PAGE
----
An anti-U.S. protest in Tehran, Iran.
An anti-U.S. protest in Tehran, Iran. (AFP / Getty Images)

The Trump administration is ratcheting up sanctions on Iran following the president’s withdrawal from the 2015 international accord that curbed Tehran’s ability to develop nuclear weapons.

The Treasury Department on Thursday blacklisted two individuals and five companies in the Middle East, Africa and Europe that it said were financing the Iran-backed Hezbollah militant group based in Lebanon.

The sanctions mean any assets that the persons or companies might have in the United States or in U.S. institutions will be frozen, and Americans cannot do business with the targets.

Treasury Secretary Steven T. Mnuchin identified one of the individuals as Mohammad Ibrahim Bazzi, whom he described as a financier who uses drug trafficking deals and money laundering to help fund Hezbollah.

“This action highlights the duplicity and disgraceful conduct of Hezbollah and its Iranian backers,” Mnuchin said. “This administration will expose and disrupt Hezbollah and Iranian terror networks at every turn.”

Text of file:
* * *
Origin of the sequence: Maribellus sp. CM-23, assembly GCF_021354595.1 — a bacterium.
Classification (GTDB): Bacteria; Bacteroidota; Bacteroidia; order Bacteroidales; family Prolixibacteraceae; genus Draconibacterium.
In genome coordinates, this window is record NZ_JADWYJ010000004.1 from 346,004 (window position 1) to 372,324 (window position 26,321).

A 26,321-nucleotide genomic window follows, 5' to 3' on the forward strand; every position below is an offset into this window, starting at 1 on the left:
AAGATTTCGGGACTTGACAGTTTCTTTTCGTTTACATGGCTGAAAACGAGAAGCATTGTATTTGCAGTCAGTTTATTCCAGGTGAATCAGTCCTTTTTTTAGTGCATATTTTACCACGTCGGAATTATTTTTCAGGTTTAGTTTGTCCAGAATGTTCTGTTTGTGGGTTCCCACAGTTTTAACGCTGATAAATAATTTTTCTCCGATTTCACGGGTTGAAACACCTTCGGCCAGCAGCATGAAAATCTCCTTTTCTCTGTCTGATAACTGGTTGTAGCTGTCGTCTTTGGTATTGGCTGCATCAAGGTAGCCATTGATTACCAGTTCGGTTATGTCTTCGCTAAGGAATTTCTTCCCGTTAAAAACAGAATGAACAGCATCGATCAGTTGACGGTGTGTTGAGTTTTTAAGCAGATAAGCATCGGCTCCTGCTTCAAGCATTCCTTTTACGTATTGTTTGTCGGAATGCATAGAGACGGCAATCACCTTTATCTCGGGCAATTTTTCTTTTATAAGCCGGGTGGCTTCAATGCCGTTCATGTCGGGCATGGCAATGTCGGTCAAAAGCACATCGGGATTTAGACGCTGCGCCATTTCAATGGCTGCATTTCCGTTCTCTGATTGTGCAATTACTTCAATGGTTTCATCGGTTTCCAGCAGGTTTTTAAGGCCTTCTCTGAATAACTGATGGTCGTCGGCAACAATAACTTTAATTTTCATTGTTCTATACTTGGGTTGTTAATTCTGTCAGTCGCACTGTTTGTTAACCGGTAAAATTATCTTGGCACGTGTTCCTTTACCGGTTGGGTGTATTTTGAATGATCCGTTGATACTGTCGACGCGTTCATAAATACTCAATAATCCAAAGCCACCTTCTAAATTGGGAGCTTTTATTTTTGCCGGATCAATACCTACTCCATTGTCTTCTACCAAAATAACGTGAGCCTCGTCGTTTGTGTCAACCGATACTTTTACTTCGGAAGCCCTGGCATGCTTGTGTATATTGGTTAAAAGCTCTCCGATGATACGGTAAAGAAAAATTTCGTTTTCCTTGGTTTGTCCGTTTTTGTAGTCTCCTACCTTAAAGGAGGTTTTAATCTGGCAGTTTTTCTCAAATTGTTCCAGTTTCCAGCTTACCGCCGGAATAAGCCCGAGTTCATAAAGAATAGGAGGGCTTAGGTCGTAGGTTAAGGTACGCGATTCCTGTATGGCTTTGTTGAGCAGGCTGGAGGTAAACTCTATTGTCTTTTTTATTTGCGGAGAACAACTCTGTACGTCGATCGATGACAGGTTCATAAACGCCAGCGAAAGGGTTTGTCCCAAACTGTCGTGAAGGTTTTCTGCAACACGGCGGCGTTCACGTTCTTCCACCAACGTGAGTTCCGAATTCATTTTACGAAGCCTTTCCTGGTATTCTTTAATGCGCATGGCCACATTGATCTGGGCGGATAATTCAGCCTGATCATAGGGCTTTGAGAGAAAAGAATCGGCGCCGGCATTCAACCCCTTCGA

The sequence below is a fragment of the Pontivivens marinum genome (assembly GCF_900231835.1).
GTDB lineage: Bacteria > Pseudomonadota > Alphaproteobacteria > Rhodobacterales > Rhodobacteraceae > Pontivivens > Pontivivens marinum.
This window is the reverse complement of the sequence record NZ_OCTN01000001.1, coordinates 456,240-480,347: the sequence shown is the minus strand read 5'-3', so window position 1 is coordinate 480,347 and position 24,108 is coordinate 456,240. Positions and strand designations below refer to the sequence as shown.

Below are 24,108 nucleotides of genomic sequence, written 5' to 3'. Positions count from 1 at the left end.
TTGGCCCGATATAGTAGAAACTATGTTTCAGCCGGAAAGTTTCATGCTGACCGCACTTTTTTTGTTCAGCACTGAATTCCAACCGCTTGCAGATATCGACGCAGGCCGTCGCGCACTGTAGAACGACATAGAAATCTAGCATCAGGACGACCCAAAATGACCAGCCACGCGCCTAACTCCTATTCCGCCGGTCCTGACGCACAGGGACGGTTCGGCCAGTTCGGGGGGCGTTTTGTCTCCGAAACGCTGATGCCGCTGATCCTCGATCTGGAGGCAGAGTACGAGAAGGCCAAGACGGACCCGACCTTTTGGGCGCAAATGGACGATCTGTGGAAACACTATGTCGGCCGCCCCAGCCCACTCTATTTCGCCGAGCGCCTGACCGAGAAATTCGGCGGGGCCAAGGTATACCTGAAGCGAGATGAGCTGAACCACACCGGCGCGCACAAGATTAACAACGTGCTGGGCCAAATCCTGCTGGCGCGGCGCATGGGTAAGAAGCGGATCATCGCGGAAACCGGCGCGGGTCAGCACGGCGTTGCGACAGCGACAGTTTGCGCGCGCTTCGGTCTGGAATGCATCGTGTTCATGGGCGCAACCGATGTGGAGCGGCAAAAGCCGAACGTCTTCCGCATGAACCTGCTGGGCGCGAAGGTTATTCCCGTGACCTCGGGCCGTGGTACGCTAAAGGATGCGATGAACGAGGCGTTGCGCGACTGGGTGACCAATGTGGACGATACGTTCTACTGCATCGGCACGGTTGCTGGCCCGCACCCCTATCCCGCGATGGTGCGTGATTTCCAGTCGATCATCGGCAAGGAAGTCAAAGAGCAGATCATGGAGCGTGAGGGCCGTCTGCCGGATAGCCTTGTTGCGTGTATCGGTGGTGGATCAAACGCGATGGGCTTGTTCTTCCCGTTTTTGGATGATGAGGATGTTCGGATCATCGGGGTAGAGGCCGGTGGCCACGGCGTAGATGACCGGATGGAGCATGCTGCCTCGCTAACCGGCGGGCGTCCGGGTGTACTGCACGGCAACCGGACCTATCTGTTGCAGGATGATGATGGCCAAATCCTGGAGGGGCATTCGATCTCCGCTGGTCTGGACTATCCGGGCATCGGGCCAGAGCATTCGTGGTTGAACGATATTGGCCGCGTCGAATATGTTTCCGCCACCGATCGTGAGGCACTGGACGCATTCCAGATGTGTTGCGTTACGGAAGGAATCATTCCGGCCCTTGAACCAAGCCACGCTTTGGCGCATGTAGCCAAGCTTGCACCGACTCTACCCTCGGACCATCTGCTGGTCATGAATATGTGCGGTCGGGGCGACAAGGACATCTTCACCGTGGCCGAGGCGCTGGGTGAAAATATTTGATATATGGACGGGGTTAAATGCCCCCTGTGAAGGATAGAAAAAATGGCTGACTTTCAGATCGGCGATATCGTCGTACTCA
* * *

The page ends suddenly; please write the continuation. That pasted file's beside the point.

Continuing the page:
This was the administration’s third punitive action this week against Iran or entities associated with the country, including the blacklisting on Tuesday of Valiollah Seif, governor of the Central Bank of Iran.

In that case, non-Americans around the world as well as Americans were barred from doing business with him through a mechanism known as secondary sanctions.

The sanctions come in the wake of Trump’s announcement on May 9 that he was pulling the United States out of the nuclear deal with Iran. Trump said the accord was not sufficiently tough on Tehran and said he would reimpose a raft of economic penalties aimed at tightening pressure on Tehran.

The move estranged the Trump administration from England, France and Germany, which also signed the nuclear deal and still support it.

COURTESY: LAT

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